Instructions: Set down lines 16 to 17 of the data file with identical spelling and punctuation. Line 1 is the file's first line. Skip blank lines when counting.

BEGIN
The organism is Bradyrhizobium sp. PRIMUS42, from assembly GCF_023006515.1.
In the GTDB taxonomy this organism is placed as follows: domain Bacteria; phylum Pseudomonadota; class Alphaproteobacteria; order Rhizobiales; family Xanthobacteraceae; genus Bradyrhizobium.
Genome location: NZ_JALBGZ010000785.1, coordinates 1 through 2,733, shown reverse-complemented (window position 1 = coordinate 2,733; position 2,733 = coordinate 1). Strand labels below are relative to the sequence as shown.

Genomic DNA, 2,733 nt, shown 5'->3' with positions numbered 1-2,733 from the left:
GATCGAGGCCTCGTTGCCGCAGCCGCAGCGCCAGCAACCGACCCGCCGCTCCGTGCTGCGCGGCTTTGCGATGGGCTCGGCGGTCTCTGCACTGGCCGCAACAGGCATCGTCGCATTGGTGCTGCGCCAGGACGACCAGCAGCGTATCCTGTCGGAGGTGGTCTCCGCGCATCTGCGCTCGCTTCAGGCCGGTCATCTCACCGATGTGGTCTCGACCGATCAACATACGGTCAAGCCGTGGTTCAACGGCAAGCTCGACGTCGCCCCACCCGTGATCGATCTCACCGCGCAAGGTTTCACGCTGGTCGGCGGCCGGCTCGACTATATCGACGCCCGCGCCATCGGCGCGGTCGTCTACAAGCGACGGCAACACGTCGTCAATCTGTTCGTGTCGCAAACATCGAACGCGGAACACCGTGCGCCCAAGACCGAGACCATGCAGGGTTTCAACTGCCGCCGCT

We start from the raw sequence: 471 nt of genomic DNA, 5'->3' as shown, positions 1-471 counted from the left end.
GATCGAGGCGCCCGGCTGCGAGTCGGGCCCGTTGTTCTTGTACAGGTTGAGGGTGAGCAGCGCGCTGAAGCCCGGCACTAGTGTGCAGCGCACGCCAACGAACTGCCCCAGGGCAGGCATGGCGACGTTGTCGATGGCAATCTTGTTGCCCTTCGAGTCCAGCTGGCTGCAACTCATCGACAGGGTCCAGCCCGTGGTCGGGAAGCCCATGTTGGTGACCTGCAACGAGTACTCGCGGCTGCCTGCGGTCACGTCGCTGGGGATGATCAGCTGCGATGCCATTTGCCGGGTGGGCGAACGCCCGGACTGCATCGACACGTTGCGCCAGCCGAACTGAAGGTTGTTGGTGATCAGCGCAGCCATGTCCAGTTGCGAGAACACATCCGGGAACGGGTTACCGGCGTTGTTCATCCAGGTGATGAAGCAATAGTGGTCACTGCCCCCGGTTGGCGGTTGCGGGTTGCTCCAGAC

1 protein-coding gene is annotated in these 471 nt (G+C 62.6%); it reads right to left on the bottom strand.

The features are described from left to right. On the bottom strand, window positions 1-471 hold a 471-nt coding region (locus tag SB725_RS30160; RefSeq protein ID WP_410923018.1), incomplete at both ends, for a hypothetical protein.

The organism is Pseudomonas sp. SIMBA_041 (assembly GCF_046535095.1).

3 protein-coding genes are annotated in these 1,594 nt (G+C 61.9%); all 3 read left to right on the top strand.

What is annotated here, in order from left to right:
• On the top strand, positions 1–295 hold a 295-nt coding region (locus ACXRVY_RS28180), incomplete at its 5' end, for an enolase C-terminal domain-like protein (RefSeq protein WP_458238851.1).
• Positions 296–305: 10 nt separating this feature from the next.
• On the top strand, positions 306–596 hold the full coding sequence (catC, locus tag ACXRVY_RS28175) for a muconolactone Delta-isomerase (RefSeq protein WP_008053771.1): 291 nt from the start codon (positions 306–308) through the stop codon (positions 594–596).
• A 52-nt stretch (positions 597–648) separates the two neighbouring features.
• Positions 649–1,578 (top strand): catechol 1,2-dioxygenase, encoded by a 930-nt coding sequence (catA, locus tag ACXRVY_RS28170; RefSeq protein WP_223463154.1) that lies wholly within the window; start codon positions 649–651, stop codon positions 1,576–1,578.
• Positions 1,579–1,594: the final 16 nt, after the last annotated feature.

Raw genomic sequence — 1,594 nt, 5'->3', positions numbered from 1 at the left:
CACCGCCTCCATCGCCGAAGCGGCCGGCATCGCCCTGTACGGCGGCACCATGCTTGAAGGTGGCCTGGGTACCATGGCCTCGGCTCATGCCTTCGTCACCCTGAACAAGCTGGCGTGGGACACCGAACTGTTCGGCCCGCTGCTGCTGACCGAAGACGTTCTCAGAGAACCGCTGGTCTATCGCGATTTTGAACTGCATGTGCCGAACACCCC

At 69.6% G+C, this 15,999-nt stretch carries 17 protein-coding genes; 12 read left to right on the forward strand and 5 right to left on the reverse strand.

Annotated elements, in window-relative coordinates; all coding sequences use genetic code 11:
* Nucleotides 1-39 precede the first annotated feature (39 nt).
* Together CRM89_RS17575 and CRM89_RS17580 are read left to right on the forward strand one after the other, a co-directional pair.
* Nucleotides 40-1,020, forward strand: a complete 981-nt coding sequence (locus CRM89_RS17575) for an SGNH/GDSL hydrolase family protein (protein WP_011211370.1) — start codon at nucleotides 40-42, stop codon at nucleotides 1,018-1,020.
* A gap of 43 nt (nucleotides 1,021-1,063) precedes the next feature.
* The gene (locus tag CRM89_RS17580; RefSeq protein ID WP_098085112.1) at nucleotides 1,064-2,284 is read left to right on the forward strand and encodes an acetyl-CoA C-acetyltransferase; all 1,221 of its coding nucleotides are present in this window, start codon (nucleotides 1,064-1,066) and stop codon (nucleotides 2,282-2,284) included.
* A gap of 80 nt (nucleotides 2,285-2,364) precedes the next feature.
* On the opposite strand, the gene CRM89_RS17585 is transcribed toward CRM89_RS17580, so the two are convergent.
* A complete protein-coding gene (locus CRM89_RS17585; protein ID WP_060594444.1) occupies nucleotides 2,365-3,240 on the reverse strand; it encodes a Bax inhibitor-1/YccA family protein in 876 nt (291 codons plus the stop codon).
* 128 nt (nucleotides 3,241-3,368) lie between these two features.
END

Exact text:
• A 52-nt stretch (positions 597–648) separates the two neighbouring features.
• Positions 649–1,578 (top strand): catechol 1,2-dioxygenase, encoded by a 930-nt coding sequence (catA, locus tag ACXRVY_RS28170; RefSeq protein WP_223463154.1) that lies wholly within the window; start codon positions 649–651, stop codon positions 1,576–1,578.